On Monday, October 2, the Kansas Supreme Court released its ruling on Gannon v State, finding the school funding law to be unconstitutional on adequacy and equity.
As with past rulings, we heard criticism about activist judges, inefficiency and lack of accountability. But let’s remember, the court studied stacks of exhibits, thousands of pages of documents, multiple precedents and hours of testimony to reach its conclusion. The trial record alone was 21,000 pages and since then more than 3,300 pages of briefs have been filed during the numerous appeals in the case.
The Kansas Supreme Court is the final arbiter of the Kansas Constitution and has consistently ruled that schools are not adequately funded. In its ruling, the court noted that Kansas schools have been funded appropriately for only three of the past 15 years.Now come the arguments that what we really need is more accountability for schools. Kansas schools are audited annually through an independent audit process, by the Kansas State Department of Education and by the federal government. They are subject to audits by Legislative Post Audit. All expenditures are approved monthly by locally elected boards of education. That is a lot of accountability.
But there is another kind of accountability. Some say what we need is better accountability for results. Put me down as an advocate for this idea. The devilish details are revealed in the question: “What results?” We spent 15 years focused on improving a reading and math score, measured by a standardized test. I fell victim to the cult of assessment. What we have learned is that score is not the result that matters. In fact, it isn’t a result at all, it is a small indicator in a greater result.
Six years ago, the Kansas Association of School Boards sponsored a series of listening tours in communities all over the state – our Kansas Conversations. Over 100 communities had discussions about their schools. The one issue that rose to the top? We spend too much time on standardized tests.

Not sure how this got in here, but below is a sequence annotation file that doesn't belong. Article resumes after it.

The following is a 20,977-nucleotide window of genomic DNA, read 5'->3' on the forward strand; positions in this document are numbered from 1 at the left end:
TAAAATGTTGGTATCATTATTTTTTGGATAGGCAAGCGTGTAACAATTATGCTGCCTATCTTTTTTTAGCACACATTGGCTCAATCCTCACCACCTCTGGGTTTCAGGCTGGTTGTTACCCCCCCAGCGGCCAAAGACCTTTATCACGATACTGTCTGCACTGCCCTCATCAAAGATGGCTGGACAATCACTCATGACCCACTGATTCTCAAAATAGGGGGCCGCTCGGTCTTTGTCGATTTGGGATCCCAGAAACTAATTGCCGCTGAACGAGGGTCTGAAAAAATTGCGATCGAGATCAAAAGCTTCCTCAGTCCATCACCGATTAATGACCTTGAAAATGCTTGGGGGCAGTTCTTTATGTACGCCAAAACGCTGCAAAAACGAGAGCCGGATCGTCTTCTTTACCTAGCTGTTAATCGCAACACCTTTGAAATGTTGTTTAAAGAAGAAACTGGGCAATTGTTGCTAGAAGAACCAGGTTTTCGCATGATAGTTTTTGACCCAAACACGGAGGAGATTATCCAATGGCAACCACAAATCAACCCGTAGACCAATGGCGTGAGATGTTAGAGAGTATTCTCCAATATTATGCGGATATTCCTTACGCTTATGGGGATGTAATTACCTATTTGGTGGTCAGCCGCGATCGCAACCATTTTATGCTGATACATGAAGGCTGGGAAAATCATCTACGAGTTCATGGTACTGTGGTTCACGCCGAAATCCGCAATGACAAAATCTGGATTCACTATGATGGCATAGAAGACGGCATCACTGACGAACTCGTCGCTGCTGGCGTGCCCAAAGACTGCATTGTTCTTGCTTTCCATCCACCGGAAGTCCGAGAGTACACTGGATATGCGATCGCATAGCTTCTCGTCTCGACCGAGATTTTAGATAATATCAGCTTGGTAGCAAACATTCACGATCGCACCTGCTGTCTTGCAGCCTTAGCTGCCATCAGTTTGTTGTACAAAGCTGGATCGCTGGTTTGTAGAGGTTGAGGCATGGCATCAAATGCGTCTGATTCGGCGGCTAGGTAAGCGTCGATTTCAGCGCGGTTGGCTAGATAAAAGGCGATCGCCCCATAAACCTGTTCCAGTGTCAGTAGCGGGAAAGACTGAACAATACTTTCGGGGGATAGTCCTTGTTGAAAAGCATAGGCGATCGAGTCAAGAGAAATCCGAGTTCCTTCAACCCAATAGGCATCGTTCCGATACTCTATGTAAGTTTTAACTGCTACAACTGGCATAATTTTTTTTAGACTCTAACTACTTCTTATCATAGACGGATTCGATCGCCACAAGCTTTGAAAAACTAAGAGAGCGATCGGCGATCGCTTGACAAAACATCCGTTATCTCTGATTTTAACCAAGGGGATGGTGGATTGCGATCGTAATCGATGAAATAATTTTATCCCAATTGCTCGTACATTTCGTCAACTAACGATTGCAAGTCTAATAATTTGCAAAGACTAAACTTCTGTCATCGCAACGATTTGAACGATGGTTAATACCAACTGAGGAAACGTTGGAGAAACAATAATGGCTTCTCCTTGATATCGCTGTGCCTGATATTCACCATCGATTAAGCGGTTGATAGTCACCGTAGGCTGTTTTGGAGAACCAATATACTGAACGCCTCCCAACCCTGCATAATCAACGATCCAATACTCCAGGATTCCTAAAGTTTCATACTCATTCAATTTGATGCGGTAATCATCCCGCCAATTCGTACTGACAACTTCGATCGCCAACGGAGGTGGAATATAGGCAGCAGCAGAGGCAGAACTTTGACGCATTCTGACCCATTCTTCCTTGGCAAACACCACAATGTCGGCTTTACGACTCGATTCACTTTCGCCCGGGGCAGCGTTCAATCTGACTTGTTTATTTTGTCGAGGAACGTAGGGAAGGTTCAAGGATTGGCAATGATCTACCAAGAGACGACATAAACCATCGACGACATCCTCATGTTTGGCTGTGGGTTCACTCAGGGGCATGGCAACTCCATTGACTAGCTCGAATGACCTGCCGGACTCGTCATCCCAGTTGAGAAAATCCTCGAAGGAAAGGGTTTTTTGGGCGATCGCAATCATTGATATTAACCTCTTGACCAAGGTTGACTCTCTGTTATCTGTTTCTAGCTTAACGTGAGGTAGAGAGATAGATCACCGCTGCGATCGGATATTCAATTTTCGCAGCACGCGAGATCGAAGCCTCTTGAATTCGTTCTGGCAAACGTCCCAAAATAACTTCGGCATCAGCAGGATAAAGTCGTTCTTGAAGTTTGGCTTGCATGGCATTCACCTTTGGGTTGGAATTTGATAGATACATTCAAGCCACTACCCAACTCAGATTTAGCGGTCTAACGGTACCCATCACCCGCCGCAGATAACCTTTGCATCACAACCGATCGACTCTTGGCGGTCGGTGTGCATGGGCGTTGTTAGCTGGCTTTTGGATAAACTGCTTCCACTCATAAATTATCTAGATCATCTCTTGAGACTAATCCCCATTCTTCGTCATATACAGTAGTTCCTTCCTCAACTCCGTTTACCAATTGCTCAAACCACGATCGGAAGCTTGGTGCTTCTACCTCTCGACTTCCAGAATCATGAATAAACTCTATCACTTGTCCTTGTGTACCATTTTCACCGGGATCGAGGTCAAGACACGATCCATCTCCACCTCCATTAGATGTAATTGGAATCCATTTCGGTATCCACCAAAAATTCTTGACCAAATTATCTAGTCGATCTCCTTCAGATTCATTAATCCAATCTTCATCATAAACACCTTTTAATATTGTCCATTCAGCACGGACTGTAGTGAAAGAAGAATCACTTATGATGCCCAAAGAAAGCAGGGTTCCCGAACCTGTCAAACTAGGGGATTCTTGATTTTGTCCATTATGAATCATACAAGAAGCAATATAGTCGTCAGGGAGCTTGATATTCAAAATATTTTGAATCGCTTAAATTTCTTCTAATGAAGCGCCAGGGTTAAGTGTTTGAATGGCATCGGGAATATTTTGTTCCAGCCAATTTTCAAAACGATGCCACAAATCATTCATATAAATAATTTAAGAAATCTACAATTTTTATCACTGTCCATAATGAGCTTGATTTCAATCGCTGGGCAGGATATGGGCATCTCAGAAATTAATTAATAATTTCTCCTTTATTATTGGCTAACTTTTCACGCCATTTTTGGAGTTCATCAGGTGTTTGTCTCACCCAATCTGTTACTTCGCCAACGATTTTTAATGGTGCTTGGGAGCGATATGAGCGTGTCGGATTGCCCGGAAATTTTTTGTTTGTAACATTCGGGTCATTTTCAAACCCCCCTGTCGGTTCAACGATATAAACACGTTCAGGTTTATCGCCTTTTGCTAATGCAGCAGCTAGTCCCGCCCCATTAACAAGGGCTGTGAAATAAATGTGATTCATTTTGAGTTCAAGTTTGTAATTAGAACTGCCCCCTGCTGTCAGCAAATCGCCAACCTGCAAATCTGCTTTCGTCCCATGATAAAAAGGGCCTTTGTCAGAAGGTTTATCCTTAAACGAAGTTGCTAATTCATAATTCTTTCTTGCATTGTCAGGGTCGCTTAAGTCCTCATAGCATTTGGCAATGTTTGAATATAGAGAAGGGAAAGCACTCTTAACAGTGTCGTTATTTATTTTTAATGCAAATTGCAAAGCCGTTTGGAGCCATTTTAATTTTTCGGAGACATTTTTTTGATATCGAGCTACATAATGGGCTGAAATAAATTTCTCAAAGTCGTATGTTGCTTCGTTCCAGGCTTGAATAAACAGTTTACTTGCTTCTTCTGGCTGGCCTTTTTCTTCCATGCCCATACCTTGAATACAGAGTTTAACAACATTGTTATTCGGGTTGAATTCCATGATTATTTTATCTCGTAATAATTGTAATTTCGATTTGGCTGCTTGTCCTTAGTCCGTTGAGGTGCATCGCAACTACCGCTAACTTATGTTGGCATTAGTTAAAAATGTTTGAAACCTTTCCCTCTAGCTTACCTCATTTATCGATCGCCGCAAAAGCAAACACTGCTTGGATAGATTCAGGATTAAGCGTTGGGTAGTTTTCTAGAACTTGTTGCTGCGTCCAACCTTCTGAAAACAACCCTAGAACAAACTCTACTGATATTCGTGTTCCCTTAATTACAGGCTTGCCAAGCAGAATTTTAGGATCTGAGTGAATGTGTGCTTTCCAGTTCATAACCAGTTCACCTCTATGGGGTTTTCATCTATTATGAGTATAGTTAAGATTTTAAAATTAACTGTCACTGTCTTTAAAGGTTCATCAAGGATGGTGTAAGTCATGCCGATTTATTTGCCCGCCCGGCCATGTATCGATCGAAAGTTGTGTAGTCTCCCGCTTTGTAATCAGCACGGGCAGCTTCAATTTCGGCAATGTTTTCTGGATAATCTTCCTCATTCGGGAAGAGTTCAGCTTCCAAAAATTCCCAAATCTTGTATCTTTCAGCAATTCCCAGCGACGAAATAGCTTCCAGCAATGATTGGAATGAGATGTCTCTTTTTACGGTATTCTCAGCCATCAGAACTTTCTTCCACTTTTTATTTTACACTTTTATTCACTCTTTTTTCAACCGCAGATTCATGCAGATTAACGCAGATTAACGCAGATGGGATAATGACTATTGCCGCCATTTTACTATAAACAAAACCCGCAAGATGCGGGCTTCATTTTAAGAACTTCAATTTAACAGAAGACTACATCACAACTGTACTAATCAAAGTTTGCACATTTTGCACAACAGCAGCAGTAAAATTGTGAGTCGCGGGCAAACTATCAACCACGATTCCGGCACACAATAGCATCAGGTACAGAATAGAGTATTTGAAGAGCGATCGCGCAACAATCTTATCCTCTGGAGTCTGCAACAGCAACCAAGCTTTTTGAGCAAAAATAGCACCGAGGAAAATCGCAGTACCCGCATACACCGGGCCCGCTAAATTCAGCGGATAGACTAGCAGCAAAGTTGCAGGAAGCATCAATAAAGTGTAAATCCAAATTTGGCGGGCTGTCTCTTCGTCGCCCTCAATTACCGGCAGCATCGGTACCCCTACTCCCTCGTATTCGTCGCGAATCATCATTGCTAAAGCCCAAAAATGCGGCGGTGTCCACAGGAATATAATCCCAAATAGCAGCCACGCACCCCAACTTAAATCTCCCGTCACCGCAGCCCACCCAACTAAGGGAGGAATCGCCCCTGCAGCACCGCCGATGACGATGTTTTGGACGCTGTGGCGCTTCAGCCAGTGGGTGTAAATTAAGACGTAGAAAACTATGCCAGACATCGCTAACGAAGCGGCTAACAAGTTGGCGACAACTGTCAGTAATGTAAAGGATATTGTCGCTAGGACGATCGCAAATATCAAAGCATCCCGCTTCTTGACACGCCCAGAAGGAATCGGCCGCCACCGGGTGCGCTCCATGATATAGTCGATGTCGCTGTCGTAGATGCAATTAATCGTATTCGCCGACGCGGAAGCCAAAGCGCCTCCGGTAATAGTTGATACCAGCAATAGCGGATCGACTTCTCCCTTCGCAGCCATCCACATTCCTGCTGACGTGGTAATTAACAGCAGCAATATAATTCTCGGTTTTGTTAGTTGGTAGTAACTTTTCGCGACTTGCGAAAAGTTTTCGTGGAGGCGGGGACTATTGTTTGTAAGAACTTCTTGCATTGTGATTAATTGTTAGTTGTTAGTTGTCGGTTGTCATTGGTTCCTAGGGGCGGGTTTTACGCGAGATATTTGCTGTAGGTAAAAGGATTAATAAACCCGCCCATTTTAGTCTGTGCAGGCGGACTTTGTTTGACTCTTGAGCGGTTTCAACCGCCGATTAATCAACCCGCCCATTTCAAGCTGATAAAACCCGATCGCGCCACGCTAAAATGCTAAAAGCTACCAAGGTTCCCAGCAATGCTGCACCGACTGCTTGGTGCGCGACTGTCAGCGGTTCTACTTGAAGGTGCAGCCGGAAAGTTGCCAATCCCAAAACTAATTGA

A few years later, the Kansas State Board of Education went on a listening tour of the state and asked a different question: “What do we want for our children?” Kansans answered loudly: “We want them to be successful adults.” So now we have an outcome, a result, that is meaningful. And the State Board said, “We are going to hold schools accountable for student success.” Now we have an accountability measure on which we can all agree.
Meanwhile, back in Topeka, our Kansas Legislature struggled to develop a school finance formula that would pass constitutional muster. Kansas Education Commissioner Randy Watson likes to use a space exploration metaphor, so I will use one here.
Recall the scene from Apollo 13: a room full of engineers are assembled and boxes of materials and equipment are dumped on the table with the directive to figure how to ‘put a round peg into a square hole.’ For our legislators, the square peg was a budget depleted by a failed tax plan and a gubernatorial veto, and the round hole was adequately and equitably funded schools. They did the best they could with what they had. But the court has said the solution didn’t save the ‘astronauts.’ Clearly, more resources were needed.
The challenge is still there. The fix wasn’t good enough. I feel bad for the engineers of this solution. They worked hard. They are already being targeted in their re-election campaigns. They put heart and soul into crafting a workable solution. Now they must go back to work. Our job as school leaders is to provide them with support. We must help in every way we can to bring a workable solution to bear by April 30, 2018 – the Court’s deadline.
We have an accountability measure just like the Apollo engineers did. They needed to bring the astronauts home. We need to set our children forth on a path to success. We have a goal. We have a task. We have a deadline. Let’s get to work.